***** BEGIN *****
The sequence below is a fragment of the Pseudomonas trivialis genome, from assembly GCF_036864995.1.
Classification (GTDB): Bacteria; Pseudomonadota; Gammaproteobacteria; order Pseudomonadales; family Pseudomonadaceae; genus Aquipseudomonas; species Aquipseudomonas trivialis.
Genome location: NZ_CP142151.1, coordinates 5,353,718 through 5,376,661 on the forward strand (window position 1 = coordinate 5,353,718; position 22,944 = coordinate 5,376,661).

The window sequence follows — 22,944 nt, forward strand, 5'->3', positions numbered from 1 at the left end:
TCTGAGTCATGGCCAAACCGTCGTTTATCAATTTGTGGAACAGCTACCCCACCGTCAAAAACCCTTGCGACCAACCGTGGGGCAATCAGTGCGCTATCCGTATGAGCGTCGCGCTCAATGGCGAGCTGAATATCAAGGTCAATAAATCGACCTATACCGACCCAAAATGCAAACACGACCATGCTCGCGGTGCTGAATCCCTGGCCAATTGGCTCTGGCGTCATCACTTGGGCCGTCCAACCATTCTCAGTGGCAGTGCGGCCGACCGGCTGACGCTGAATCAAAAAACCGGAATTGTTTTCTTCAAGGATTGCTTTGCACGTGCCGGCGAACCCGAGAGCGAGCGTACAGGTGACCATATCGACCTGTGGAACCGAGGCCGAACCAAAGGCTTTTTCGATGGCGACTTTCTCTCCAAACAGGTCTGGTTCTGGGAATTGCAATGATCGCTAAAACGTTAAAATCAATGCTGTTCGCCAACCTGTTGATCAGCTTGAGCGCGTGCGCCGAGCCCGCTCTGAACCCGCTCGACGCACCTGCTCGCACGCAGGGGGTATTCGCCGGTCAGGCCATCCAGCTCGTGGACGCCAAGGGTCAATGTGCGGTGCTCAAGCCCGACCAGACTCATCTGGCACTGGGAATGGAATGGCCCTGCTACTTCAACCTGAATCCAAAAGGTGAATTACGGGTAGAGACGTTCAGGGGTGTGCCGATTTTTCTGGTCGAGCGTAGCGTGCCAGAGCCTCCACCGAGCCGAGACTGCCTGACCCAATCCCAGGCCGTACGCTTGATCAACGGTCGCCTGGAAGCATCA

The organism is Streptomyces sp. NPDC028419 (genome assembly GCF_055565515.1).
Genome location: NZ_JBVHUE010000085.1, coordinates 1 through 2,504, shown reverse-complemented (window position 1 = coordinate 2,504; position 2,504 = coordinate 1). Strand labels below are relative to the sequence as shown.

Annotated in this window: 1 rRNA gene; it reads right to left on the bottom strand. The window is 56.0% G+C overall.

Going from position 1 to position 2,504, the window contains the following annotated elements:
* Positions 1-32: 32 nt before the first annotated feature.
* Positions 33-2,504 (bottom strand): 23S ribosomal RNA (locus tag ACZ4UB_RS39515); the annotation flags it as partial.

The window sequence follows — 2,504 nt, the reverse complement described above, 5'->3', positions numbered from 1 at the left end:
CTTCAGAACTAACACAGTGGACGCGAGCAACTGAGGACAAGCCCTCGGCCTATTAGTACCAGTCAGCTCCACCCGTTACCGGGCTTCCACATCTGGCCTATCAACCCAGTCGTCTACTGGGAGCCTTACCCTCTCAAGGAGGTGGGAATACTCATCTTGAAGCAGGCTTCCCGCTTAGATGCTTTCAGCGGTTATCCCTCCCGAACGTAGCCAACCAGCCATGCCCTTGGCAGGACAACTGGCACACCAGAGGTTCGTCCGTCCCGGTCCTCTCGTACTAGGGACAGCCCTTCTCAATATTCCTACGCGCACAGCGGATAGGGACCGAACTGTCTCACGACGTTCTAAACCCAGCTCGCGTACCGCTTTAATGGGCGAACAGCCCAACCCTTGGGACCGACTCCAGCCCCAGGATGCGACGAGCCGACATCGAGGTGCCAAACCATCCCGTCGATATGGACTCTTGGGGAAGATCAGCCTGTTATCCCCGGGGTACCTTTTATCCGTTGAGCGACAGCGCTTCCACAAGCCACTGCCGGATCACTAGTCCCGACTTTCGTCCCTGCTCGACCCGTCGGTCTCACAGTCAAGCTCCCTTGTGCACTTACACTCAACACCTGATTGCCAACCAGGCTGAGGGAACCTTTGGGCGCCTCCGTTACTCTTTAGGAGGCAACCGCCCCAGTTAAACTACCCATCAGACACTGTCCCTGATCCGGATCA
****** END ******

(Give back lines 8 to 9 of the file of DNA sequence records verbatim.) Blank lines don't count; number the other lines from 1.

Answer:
Annotated in this window: 1 rRNA gene; it reads right to left on the bottom strand. The window is 56.0% G+C overall.

Going from position 1 to position 2,504, the window contains the following annotated elements: